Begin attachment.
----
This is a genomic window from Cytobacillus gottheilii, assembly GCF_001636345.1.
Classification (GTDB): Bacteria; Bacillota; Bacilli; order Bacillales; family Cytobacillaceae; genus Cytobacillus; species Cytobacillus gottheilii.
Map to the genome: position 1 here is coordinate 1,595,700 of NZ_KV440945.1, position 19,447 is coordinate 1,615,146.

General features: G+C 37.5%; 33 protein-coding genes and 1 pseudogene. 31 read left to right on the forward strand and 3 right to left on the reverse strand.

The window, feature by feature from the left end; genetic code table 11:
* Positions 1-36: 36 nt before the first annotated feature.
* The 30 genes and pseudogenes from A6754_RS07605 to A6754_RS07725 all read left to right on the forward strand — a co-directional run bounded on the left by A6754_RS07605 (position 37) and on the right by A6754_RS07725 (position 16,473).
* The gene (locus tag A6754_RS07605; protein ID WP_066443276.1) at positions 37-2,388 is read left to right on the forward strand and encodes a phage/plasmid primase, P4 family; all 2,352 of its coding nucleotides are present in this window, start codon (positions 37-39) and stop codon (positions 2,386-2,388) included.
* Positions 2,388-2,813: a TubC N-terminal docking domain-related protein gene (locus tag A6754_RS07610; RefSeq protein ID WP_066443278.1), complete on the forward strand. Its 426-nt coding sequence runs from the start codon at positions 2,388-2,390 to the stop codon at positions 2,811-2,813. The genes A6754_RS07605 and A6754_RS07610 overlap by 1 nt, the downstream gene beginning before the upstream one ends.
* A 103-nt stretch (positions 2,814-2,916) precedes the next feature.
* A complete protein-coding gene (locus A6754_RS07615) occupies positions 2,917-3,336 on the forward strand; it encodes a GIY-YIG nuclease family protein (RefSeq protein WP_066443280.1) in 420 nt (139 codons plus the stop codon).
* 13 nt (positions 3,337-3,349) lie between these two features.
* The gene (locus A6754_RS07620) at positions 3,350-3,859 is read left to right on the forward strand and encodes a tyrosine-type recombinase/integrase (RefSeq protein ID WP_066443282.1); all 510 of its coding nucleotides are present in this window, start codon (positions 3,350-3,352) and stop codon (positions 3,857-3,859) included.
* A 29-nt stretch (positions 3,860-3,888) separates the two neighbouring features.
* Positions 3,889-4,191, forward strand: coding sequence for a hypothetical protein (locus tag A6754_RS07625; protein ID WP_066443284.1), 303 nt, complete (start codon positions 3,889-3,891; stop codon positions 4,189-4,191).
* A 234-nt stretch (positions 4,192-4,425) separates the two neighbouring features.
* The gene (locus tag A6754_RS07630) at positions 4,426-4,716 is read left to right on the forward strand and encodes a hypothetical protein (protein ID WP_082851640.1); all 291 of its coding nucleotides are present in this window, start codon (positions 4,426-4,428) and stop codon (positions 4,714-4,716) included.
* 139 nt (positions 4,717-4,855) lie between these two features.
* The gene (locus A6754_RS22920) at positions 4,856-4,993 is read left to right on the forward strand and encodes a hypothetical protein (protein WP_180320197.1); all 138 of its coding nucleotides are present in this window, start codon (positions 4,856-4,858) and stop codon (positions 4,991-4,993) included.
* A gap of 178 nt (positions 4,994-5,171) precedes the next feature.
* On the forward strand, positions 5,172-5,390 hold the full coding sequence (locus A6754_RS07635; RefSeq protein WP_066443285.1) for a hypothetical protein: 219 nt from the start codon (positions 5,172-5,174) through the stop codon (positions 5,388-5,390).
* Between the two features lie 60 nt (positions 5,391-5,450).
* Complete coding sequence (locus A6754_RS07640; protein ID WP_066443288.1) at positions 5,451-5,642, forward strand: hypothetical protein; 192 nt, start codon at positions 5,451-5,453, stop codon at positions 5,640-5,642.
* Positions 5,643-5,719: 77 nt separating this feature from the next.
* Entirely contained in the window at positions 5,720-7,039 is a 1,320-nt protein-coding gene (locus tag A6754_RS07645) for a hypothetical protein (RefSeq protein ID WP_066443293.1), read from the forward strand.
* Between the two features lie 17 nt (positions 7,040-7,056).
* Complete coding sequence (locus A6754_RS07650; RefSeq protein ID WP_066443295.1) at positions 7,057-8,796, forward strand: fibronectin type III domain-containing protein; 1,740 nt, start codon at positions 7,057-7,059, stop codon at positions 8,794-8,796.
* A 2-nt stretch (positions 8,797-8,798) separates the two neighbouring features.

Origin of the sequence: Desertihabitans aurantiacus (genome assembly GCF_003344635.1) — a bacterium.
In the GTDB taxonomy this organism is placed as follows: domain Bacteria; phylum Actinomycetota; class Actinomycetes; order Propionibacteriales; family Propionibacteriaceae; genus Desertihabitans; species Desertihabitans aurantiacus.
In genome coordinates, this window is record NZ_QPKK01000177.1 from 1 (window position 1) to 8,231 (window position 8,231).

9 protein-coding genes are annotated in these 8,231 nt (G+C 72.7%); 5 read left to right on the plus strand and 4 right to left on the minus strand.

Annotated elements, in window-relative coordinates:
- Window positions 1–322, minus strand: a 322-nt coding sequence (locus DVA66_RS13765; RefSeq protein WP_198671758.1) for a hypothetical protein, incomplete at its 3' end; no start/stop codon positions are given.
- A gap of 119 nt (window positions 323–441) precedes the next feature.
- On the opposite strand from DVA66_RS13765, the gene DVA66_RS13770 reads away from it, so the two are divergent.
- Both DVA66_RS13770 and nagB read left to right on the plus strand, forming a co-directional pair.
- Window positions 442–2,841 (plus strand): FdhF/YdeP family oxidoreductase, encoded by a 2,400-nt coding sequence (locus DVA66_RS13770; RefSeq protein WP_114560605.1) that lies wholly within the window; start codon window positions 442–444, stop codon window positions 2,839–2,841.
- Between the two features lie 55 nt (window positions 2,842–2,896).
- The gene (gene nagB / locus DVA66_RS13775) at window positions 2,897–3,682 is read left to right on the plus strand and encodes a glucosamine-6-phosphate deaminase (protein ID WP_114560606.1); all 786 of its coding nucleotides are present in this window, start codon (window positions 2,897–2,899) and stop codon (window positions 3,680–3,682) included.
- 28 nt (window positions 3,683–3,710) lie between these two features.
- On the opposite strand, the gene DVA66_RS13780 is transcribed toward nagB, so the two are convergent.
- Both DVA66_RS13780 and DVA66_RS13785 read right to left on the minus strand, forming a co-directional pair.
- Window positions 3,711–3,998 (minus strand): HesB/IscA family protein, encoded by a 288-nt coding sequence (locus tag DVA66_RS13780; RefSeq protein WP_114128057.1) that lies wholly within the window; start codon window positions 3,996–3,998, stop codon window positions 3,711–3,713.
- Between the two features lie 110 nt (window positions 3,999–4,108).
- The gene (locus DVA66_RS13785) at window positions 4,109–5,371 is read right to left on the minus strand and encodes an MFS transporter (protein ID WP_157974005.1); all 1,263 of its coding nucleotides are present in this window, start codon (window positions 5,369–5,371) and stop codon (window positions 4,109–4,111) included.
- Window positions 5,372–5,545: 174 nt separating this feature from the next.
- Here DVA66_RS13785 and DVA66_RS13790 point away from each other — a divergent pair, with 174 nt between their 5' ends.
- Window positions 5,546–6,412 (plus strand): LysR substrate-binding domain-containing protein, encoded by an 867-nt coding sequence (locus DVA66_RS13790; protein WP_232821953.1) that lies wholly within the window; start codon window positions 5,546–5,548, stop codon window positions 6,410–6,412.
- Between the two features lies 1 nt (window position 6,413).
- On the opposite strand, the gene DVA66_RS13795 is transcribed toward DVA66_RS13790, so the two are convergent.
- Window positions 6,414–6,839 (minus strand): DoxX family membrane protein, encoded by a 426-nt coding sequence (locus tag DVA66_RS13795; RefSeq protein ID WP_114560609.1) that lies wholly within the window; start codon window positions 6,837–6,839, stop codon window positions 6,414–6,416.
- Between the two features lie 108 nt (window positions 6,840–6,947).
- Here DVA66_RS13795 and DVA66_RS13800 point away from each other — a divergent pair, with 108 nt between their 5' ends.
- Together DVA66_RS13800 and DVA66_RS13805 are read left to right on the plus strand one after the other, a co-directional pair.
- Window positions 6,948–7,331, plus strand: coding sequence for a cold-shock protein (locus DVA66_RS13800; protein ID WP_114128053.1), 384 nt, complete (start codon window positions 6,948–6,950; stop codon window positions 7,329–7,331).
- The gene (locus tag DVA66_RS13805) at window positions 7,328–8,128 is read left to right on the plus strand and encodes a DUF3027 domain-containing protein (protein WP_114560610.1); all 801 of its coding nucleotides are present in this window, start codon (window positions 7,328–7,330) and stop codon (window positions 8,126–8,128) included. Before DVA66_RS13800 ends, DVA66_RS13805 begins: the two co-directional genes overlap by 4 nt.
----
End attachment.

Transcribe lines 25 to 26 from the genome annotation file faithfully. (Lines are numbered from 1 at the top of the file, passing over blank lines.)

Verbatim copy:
* Entirely contained in the window at positions 5,720-7,039 is a 1,320-nt protein-coding gene (locus tag A6754_RS07645) for a hypothetical protein (RefSeq protein ID WP_066443293.1), read from the forward strand.
* Between the two features lie 17 nt (positions 7,040-7,056).